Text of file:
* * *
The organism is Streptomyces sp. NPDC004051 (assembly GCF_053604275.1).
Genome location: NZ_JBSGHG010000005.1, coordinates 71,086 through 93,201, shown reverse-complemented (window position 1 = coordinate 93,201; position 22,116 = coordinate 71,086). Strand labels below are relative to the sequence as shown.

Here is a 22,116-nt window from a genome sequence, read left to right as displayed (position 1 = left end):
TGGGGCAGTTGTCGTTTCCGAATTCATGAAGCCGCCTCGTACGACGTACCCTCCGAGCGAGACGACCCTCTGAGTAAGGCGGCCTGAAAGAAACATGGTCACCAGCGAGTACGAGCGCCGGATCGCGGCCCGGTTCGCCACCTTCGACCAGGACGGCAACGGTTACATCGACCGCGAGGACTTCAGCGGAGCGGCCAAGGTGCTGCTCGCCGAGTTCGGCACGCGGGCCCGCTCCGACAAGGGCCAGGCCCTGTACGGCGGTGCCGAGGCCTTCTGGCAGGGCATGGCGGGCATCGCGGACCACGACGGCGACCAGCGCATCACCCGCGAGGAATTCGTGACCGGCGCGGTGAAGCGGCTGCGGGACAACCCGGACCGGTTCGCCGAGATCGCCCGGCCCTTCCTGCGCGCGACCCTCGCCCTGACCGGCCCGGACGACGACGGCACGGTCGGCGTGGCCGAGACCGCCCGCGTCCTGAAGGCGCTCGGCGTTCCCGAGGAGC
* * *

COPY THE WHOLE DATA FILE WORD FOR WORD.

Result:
The organism is Streptomyces sp. NPDC004051 (assembly GCF_053604275.1).
Genome location: NZ_JBSGHG010000005.1, coordinates 71,086 through 93,201, shown reverse-complemented (window position 1 = coordinate 93,201; position 22,116 = coordinate 71,086). Strand labels below are relative to the sequence as shown.

Here is a 22,116-nt window from a genome sequence, read left to right as displayed (position 1 = left end):
TGGGGCAGTTGTCGTTTCCGAATTCATGAAGCCGCCTCGTACGACGTACCCTCCGAGCGAGACGACCCTCTGAGTAAGGCGGCCTGAAAGAAACATGGTCACCAGCGAGTACGAGCGCCGGATCGCGGCCCGGTTCGCCACCTTCGACCAGGACGGCAACGGTTACATCGACCGCGAGGACTTCAGCGGAGCGGCCAAGGTGCTGCTCGCCGAGTTCGGCACGCGGGCCCGCTCCGACAAGGGCCAGGCCCTGTACGGCGGTGCCGAGGCCTTCTGGCAGGGCATGGCGGGCATCGCGGACCACGACGGCGACCAGCGCATCACCCGCGAGGAATTCGTGACCGGCGCGGTGAAGCGGCTGCGGGACAACCCGGACCGGTTCGCCGAGATCGCCCGGCCCTTCCTGCGCGCGACCCTCGCCCTGACCGGCCCGGACGACGACGGCACGGTCGGCGTGGCCGAGACCGCCCGCGTCCTGAAGGCGCTCGGCGTTCCCGAGGAGC